The most successful organizations put data at the heart of everything they do. Whether creating a forecast or hiring the right people, it’s the foundation of better business decision-making. And, when engaging your employees effectively, it can boost your entire company’s teamwork and efficiency. The challenge is in knowing where to start.
As data becomes more ubiquitous, it demands that a company diversify its standards for insights, reporting, and accuracy. Because of this, having users be a part of the overall plan from the start will give businesses an edge over the competition. This requires fostering a culture for being data-driven as a whole.
While others are stuck giving their IT departments responsibility over all data, you can perform faster and with more accuracy by enacting these concepts throughout your organization.
Start with Your Goals in Mind
With so much data being created, it’s important not to get overwhelmed. Businesses need to work out what it is they want to do with data before they start building a culture around it. It’s only from a position of clarity, transparency, and understanding that data can be used effectively.
Firms should start by looking at what they already monitor and consider how they can improve and expand upon it. It could be tracking important KPIs or creating a departmental budget. Whatever the plan, ensure it fits each department’s goals so they can be turned into actionable tasks.
Ways to Build Data into Your Company Culture for More Employee Engagement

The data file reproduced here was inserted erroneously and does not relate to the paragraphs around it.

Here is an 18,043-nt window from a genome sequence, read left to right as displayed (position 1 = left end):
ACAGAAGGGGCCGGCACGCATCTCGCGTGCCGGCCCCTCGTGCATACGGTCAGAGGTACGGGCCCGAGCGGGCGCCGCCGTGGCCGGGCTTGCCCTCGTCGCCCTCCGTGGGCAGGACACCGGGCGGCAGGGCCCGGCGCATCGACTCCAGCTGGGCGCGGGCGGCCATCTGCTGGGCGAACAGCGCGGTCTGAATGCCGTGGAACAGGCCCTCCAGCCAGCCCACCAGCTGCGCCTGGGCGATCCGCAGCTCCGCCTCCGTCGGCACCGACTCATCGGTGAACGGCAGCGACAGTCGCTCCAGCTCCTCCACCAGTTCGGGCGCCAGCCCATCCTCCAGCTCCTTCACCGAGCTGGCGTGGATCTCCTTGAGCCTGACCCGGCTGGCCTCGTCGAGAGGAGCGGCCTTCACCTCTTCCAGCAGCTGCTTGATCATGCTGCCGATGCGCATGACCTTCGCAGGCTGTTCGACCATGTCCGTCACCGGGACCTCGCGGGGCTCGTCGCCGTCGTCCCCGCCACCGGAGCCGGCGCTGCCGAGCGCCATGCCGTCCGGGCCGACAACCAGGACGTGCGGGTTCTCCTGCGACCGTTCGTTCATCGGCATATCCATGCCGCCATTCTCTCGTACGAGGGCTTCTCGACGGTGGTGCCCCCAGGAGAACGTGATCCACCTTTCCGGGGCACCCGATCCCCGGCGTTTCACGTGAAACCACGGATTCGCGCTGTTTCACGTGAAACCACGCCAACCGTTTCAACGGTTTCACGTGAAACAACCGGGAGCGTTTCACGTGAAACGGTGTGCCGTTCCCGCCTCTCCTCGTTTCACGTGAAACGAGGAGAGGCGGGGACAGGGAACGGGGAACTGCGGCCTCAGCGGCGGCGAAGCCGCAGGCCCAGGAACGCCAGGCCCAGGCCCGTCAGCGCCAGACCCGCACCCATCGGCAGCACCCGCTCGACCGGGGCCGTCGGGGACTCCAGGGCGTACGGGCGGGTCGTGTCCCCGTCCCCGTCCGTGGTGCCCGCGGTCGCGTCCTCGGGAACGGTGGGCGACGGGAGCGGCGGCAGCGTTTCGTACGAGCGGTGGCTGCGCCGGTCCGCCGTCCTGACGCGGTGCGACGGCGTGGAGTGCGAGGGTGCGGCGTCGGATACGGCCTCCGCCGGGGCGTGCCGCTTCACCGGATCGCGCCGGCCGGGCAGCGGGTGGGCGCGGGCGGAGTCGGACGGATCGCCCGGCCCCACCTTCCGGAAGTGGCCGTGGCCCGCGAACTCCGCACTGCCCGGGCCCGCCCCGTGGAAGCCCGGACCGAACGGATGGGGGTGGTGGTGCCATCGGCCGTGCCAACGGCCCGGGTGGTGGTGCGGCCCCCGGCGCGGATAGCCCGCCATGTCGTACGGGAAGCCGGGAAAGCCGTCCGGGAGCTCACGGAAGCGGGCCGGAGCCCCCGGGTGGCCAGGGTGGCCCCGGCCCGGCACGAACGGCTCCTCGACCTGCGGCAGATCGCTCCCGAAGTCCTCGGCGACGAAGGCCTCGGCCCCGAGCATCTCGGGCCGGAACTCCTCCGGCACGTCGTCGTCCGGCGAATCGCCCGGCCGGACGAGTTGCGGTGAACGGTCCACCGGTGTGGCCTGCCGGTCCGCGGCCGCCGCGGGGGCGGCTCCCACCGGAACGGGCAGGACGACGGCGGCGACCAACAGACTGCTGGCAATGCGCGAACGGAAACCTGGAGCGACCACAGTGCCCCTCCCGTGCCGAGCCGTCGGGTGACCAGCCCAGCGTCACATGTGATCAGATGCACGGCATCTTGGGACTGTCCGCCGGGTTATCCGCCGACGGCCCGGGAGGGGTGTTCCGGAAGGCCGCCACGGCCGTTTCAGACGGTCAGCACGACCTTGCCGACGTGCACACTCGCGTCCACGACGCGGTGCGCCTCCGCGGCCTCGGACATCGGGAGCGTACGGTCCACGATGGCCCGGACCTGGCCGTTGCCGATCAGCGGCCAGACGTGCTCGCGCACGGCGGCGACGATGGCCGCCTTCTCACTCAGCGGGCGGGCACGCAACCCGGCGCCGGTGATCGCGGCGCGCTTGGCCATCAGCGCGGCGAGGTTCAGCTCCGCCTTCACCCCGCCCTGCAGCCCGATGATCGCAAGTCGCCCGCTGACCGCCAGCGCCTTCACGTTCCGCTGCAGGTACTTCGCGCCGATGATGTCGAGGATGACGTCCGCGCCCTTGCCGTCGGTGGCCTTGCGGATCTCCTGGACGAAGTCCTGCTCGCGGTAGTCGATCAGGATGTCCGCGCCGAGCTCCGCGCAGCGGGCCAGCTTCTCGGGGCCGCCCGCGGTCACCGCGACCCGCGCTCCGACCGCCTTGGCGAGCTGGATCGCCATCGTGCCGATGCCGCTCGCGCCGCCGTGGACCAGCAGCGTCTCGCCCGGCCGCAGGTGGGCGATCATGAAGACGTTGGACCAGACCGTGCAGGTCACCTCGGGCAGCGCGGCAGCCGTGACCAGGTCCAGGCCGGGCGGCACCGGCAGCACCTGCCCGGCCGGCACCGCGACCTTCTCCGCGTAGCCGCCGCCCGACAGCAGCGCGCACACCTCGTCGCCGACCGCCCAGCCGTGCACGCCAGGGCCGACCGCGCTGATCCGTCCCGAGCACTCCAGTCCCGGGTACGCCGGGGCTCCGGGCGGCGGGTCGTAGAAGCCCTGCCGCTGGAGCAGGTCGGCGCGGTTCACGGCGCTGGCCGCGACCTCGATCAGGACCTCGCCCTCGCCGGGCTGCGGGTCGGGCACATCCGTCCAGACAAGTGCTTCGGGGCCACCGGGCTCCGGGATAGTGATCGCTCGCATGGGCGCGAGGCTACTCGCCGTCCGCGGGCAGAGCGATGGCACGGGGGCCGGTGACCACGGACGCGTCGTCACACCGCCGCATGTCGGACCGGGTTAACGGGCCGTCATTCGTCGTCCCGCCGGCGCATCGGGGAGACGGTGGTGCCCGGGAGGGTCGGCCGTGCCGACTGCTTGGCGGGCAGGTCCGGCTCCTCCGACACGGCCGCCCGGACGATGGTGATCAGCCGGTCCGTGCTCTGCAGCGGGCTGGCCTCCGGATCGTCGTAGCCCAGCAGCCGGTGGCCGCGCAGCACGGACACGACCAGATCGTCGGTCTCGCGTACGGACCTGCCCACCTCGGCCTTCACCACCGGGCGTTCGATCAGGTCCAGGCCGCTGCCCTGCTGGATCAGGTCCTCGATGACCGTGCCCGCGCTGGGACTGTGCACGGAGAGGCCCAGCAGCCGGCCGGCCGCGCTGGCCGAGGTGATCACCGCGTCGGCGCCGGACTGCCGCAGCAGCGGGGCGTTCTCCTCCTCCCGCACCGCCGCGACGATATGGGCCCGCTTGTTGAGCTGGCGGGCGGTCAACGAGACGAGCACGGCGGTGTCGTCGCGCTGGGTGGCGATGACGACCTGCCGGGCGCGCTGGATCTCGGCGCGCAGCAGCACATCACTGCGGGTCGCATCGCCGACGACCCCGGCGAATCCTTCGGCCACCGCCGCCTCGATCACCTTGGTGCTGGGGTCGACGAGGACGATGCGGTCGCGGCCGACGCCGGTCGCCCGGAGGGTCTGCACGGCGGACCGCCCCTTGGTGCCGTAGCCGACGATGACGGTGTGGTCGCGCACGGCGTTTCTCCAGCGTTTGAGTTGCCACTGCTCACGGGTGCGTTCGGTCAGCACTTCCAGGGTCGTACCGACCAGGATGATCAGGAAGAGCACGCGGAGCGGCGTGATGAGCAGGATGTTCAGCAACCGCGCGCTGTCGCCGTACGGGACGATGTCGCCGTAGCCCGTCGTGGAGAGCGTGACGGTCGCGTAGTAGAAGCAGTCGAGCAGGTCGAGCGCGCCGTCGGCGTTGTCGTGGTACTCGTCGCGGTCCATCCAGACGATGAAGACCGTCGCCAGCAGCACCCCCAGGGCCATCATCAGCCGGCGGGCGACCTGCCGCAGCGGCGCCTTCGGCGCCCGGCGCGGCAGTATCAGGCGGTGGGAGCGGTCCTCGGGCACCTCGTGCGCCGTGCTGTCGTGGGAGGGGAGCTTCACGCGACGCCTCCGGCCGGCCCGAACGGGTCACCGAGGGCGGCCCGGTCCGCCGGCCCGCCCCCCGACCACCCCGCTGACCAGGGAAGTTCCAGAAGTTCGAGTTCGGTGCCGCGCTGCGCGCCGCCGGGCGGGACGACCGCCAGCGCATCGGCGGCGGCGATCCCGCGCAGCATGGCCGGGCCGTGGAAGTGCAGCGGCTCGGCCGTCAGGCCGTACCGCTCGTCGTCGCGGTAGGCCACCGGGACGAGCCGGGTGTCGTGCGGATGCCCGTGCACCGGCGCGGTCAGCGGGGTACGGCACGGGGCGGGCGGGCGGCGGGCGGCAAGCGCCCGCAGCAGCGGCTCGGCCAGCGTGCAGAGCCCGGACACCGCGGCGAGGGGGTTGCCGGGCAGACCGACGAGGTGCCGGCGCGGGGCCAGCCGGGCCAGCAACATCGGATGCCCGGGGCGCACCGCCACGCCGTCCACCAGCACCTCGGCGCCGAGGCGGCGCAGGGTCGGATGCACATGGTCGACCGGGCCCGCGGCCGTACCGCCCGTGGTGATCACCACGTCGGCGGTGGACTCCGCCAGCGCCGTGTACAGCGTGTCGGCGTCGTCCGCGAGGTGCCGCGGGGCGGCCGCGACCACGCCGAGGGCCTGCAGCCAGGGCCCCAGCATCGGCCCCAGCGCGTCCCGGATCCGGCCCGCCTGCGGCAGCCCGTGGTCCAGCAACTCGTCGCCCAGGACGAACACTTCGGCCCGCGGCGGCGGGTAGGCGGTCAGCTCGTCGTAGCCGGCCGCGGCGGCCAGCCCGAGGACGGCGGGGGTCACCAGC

Once you have a vision for data collection and use, it’s time to start involving stakeholders. It might be that reports are run on a managerial level, but it’s essential to build from the ground up. You should therefore try to engage staff throughout the organization.
These are some of the most effective ways to embed data-driven decision-making into your business:
1. Involve Users Early
The challenges of getting accurate and qualitative data are well known. To combat this, businesses need to involve the right end-users or assign data stewards at an early stage of the data funnel.
Nobody is better placed to select, review, validate, and approve operational data than the managers responsible for their activity and staff of that exact business line. They understand what’s really happening on the ground and can help to improve the accuracy of an organization’s data inputs.
As they become more responsible for data quality, these end-users will also develop a greater understanding of how it is processed and what resulting outputs mean. This will also have a positive effect on other important management reports that use these data sets. Inputting accurate and useful data will become the norm, and so too will using the outputs constructively.
2. Focus on Accessibility
Organizations should be investing in training to help end-users understand data, but they also need to make it accessible in the first place. Core stakeholders need to know what it is, how it’s processed or transformed, and where they can find it.
Traditionally it’s been the job of IT professionals to act as the gatekeepers and administrators of business records. However, as data becomes increasingly relevant throughout a business’s entire organizational structure, it’s no longer sufficient to place its management in the hands of an (already busy) few.